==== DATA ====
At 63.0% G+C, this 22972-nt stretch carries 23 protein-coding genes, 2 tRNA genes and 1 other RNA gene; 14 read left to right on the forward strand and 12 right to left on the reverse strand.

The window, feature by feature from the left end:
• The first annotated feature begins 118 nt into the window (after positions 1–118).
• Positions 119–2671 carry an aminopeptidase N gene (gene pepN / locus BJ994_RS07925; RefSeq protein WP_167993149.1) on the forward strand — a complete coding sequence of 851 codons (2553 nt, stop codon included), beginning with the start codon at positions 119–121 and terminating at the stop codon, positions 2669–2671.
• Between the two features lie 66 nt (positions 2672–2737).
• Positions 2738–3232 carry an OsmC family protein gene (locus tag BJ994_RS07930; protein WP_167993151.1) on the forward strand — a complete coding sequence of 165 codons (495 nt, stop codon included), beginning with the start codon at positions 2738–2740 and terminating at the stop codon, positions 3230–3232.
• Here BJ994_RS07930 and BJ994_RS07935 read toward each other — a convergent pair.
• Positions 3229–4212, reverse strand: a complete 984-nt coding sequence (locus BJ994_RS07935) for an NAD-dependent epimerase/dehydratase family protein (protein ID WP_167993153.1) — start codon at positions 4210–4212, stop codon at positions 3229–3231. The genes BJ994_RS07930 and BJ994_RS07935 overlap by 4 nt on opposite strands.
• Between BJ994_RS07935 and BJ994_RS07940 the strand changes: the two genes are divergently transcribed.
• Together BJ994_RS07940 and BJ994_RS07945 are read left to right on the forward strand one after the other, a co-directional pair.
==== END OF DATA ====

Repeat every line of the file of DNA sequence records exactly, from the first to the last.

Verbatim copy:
At 63.0% G+C, this 22972-nt stretch carries 23 protein-coding genes, 2 tRNA genes and 1 other RNA gene; 14 read left to right on the forward strand and 12 right to left on the reverse strand.

The window, feature by feature from the left end:
• The first annotated feature begins 118 nt into the window (after positions 1–118).
• Positions 119–2671 carry an aminopeptidase N gene (gene pepN / locus BJ994_RS07925; RefSeq protein WP_167993149.1) on the forward strand — a complete coding sequence of 851 codons (2553 nt, stop codon included), beginning with the start codon at positions 119–121 and terminating at the stop codon, positions 2669–2671.
• Between the two features lie 66 nt (positions 2672–2737).
• Positions 2738–3232 carry an OsmC family protein gene (locus tag BJ994_RS07930; protein WP_167993151.1) on the forward strand — a complete coding sequence of 165 codons (495 nt, stop codon included), beginning with the start codon at positions 2738–2740 and terminating at the stop codon, positions 3230–3232.
• Here BJ994_RS07930 and BJ994_RS07935 read toward each other — a convergent pair.
• Positions 3229–4212, reverse strand: a complete 984-nt coding sequence (locus BJ994_RS07935) for an NAD-dependent epimerase/dehydratase family protein (protein ID WP_167993153.1) — start codon at positions 4210–4212, stop codon at positions 3229–3231. The genes BJ994_RS07930 and BJ994_RS07935 overlap by 4 nt on opposite strands.
• Between BJ994_RS07935 and BJ994_RS07940 the strand changes: the two genes are divergently transcribed.
• Together BJ994_RS07940 and BJ994_RS07945 are read left to right on the forward strand one after the other, a co-directional pair.